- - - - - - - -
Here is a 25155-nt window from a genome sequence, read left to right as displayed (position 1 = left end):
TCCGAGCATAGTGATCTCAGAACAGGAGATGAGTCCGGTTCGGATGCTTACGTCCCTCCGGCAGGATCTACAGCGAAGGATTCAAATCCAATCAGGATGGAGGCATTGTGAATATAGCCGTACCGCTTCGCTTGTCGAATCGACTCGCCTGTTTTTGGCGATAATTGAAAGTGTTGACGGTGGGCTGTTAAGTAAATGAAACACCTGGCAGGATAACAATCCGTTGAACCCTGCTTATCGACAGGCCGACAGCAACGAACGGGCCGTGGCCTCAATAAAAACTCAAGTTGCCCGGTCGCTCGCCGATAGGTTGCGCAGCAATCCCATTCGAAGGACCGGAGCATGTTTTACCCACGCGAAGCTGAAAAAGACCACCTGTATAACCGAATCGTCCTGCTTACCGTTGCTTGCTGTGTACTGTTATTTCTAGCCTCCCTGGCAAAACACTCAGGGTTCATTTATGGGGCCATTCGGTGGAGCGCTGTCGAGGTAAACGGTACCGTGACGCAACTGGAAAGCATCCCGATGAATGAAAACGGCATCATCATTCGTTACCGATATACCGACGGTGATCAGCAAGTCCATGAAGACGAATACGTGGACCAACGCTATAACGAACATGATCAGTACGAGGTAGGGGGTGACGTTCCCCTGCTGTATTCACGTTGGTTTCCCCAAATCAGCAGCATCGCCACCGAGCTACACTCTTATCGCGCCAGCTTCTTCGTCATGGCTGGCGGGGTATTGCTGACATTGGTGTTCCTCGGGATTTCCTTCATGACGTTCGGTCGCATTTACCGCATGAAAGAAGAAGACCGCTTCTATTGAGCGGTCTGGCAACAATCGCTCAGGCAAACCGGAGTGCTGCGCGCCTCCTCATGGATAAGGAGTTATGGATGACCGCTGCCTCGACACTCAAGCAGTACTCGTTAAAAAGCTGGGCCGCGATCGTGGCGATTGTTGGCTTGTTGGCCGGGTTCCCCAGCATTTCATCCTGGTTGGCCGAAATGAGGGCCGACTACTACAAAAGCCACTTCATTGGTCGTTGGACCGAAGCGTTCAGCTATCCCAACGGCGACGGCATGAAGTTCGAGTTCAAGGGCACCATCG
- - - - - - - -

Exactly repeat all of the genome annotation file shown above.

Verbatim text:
Here is a 25155-nt window from a genome sequence, read left to right as displayed (position 1 = left end):
TCCGAGCATAGTGATCTCAGAACAGGAGATGAGTCCGGTTCGGATGCTTACGTCCCTCCGGCAGGATCTACAGCGAAGGATTCAAATCCAATCAGGATGGAGGCATTGTGAATATAGCCGTACCGCTTCGCTTGTCGAATCGACTCGCCTGTTTTTGGCGATAATTGAAAGTGTTGACGGTGGGCTGTTAAGTAAATGAAACACCTGGCAGGATAACAATCCGTTGAACCCTGCTTATCGACAGGCCGACAGCAACGAACGGGCCGTGGCCTCAATAAAAACTCAAGTTGCCCGGTCGCTCGCCGATAGGTTGCGCAGCAATCCCATTCGAAGGACCGGAGCATGTTTTACCCACGCGAAGCTGAAAAAGACCACCTGTATAACCGAATCGTCCTGCTTACCGTTGCTTGCTGTGTACTGTTATTTCTAGCCTCCCTGGCAAAACACTCAGGGTTCATTTATGGGGCCATTCGGTGGAGCGCTGTCGAGGTAAACGGTACCGTGACGCAACTGGAAAGCATCCCGATGAATGAAAACGGCATCATCATTCGTTACCGATATACCGACGGTGATCAGCAAGTCCATGAAGACGAATACGTGGACCAACGCTATAACGAACATGATCAGTACGAGGTAGGGGGTGACGTTCCCCTGCTGTATTCACGTTGGTTTCCCCAAATCAGCAGCATCGCCACCGAGCTACACTCTTATCGCGCCAGCTTCTTCGTCATGGCTGGCGGGGTATTGCTGACATTGGTGTTCCTCGGGATTTCCTTCATGACGTTCGGTCGCATTTACCGCATGAAAGAAGAAGACCGCTTCTATTGAGCGGTCTGGCAACAATCGCTCAGGCAAACCGGAGTGCTGCGCGCCTCCTCATGGATAAGGAGTTATGGATGACCGCTGCCTCGACACTCAAGCAGTACTCGTTAAAAAGCTGGGCCGCGATCGTGGCGATTGTTGGCTTGTTGGCCGGGTTCCCCAGCATTTCATCCTGGTTGGCCGAAATGAGGGCCGACTACTACAAAAGCCACTTCATTGGTCGTTGGACCGAAGCGTTCAGCTATCCCAACGGCGACGGCATGAAGTTCGAGTTCAAGGGCACCATCG